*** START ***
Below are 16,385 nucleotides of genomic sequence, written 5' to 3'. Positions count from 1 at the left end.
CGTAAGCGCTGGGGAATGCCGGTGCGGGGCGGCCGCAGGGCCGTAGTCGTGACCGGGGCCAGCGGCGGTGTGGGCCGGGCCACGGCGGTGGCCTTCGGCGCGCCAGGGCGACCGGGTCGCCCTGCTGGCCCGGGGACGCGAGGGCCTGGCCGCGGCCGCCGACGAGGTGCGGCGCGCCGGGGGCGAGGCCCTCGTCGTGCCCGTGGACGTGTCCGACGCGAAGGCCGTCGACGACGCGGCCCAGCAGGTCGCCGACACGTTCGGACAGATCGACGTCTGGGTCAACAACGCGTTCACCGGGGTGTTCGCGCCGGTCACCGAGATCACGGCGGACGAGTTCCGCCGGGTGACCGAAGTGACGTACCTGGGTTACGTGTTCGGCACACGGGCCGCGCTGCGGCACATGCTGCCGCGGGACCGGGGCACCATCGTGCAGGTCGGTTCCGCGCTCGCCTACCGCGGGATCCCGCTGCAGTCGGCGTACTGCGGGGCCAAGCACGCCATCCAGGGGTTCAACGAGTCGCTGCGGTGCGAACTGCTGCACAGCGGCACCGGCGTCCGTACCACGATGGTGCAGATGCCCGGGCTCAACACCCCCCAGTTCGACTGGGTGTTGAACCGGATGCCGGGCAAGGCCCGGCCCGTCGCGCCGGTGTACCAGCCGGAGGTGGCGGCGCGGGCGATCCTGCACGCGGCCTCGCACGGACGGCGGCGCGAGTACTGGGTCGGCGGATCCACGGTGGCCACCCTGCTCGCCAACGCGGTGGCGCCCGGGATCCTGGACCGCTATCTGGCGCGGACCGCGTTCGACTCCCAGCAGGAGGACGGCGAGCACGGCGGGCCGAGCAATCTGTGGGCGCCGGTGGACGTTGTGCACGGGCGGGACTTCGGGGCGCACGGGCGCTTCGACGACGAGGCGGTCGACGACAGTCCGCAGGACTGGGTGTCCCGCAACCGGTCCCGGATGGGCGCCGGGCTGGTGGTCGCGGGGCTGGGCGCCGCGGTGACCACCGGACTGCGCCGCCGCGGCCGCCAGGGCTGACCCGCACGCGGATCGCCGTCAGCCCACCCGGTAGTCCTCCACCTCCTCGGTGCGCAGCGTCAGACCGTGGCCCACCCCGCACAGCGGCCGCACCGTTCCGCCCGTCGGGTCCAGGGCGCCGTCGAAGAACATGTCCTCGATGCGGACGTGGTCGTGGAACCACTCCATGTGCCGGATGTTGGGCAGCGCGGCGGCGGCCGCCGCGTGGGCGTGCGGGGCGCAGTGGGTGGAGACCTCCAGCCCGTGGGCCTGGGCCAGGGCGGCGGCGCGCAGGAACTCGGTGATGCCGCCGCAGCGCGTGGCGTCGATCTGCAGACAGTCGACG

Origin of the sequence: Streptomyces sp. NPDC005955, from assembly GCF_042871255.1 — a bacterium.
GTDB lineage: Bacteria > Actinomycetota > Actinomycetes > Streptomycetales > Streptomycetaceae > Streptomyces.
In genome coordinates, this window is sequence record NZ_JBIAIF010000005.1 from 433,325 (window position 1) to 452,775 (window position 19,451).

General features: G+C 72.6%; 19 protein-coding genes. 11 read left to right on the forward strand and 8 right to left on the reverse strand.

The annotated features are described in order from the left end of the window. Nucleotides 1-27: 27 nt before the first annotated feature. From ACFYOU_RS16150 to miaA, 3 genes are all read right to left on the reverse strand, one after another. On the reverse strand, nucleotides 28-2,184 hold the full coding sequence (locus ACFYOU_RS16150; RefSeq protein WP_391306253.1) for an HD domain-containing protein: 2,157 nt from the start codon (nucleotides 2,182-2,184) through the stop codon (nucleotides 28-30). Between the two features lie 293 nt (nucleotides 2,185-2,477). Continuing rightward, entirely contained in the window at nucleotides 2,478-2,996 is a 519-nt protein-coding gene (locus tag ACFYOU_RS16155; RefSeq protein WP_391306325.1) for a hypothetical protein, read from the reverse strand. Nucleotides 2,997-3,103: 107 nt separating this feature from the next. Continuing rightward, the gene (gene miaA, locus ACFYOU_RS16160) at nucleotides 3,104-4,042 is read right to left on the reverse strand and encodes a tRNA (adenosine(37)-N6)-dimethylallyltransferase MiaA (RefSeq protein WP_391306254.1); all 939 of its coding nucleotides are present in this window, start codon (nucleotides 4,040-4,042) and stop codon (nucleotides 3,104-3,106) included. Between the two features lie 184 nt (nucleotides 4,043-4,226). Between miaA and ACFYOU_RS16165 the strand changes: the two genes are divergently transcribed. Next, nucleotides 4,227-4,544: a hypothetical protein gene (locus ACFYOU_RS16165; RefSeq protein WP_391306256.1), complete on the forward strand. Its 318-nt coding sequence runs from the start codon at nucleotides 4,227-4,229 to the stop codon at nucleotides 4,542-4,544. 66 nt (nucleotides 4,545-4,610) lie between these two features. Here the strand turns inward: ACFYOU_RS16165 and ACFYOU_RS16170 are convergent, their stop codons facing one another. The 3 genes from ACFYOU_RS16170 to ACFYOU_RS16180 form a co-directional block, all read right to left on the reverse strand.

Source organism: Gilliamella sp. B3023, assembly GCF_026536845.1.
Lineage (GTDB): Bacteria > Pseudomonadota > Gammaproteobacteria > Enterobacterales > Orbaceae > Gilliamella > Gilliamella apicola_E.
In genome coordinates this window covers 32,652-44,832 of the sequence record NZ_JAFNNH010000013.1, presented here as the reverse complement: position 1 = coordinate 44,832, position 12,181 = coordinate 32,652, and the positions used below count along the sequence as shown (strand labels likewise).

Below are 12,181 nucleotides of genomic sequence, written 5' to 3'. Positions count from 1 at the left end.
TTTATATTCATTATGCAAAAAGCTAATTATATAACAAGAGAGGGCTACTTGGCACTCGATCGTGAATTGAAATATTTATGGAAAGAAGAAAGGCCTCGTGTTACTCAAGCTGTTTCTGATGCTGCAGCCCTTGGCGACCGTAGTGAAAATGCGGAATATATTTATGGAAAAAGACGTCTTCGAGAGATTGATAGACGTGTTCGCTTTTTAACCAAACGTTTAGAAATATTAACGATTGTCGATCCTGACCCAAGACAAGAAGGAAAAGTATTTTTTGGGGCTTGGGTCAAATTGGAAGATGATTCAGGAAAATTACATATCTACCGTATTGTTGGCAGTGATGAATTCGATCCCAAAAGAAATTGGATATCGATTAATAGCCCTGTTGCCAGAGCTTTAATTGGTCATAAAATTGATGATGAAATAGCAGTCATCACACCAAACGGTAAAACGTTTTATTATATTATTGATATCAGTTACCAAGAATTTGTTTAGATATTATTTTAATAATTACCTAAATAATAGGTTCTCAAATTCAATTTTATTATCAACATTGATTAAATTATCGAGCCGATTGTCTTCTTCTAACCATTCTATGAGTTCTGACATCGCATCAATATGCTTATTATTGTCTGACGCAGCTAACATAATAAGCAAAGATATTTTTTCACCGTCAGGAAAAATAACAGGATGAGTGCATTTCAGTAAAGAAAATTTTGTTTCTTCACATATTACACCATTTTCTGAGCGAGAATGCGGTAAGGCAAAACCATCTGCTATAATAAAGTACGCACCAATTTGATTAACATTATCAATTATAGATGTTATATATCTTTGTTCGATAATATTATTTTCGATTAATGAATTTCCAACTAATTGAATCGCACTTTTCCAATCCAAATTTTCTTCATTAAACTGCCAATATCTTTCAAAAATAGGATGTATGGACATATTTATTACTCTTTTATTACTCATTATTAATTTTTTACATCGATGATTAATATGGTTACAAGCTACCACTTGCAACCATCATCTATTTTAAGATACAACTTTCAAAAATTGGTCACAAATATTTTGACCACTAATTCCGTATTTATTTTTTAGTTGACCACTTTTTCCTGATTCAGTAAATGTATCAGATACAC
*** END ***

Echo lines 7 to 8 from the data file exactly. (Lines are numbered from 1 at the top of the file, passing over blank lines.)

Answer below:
The annotated features are described in order from the left end of the window. Nucleotides 1-27: 27 nt before the first annotated feature. From ACFYOU_RS16150 to miaA, 3 genes are all read right to left on the reverse strand, one after another. On the reverse strand, nucleotides 28-2,184 hold the full coding sequence (locus ACFYOU_RS16150; RefSeq protein WP_391306253.1) for an HD domain-containing protein: 2,157 nt from the start codon (nucleotides 2,182-2,184) through the stop codon (nucleotides 28-30). Between the two features lie 293 nt (nucleotides 2,185-2,477). Continuing rightward, entirely contained in the window at nucleotides 2,478-2,996 is a 519-nt protein-coding gene (locus tag ACFYOU_RS16155; RefSeq protein WP_391306325.1) for a hypothetical protein, read from the reverse strand. Nucleotides 2,997-3,103: 107 nt separating this feature from the next. Continuing rightward, the gene (gene miaA, locus ACFYOU_RS16160) at nucleotides 3,104-4,042 is read right to left on the reverse strand and encodes a tRNA (adenosine(37)-N6)-dimethylallyltransferase MiaA (RefSeq protein WP_391306254.1); all 939 of its coding nucleotides are present in this window, start codon (nucleotides 4,040-4,042) and stop codon (nucleotides 3,104-3,106) included. Between the two features lie 184 nt (nucleotides 4,043-4,226). Between miaA and ACFYOU_RS16165 the strand changes: the two genes are divergently transcribed. Next, nucleotides 4,227-4,544: a hypothetical protein gene (locus ACFYOU_RS16165; RefSeq protein WP_391306256.1), complete on the forward strand. Its 318-nt coding sequence runs from the start codon at nucleotides 4,227-4,229 to the stop codon at nucleotides 4,542-4,544. 66 nt (nucleotides 4,545-4,610) lie between these two features. Here the strand turns inward: ACFYOU_RS16165 and ACFYOU_RS16170 are convergent, their stop codons facing one another. The 3 genes from ACFYOU_RS16170 to ACFYOU_RS16180 form a co-directional block, all read right to left on the reverse strand.

Source organism: Gilliamella sp. B3023, assembly GCF_026536845.1.